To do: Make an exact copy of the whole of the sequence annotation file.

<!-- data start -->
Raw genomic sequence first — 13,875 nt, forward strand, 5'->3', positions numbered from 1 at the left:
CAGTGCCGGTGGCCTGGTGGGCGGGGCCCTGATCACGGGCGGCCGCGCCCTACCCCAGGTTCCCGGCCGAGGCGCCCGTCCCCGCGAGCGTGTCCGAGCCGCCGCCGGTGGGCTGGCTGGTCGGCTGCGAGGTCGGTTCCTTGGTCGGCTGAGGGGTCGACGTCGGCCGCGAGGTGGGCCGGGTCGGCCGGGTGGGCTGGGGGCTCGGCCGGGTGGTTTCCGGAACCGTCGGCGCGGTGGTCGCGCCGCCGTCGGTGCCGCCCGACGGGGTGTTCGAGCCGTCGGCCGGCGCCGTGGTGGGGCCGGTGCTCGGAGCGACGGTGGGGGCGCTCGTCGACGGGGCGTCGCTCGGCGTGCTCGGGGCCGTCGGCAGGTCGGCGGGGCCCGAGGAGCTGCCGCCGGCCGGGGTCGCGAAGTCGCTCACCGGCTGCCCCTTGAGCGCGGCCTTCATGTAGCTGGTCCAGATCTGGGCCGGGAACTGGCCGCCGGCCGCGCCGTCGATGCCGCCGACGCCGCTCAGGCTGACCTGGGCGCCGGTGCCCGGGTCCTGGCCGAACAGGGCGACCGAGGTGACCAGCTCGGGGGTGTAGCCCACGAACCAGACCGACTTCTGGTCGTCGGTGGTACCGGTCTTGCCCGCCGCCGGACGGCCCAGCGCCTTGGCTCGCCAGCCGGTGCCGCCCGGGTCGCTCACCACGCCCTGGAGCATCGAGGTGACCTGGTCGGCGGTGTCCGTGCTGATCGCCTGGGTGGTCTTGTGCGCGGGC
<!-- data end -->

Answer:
Raw genomic sequence first — 13,875 nt, forward strand, 5'->3', positions numbered from 1 at the left:
CAGTGCCGGTGGCCTGGTGGGCGGGGCCCTGATCACGGGCGGCCGCGCCCTACCCCAGGTTCCCGGCCGAGGCGCCCGTCCCCGCGAGCGTGTCCGAGCCGCCGCCGGTGGGCTGGCTGGTCGGCTGCGAGGTCGGTTCCTTGGTCGGCTGAGGGGTCGACGTCGGCCGCGAGGTGGGCCGGGTCGGCCGGGTGGGCTGGGGGCTCGGCCGGGTGGTTTCCGGAACCGTCGGCGCGGTGGTCGCGCCGCCGTCGGTGCCGCCCGACGGGGTGTTCGAGCCGTCGGCCGGCGCCGTGGTGGGGCCGGTGCTCGGAGCGACGGTGGGGGCGCTCGTCGACGGGGCGTCGCTCGGCGTGCTCGGGGCCGTCGGCAGGTCGGCGGGGCCCGAGGAGCTGCCGCCGGCCGGGGTCGCGAAGTCGCTCACCGGCTGCCCCTTGAGCGCGGCCTTCATGTAGCTGGTCCAGATCTGGGCCGGGAACTGGCCGCCGGCCGCGCCGTCGATGCCGCCGACGCCGCTCAGGCTGACCTGGGCGCCGGTGCCCGGGTCCTGGCCGAACAGGGCGACCGAGGTGACCAGCTCGGGGGTGTAGCCCACGAACCAGACCGACTTCTGGTCGTCGGTGGTACCGGTCTTGCCCGCCGCCGGACGGCCCAGCGCCTTGGCTCGCCAGCCGGTGCCGCCCGGGTCGCTCACCACGCCCTGGAGCATCGAGGTGACCTGGTCGGCGGTGTCCGTGCTGATCGCCTGGGTGGTCTTGTGCGCGGGC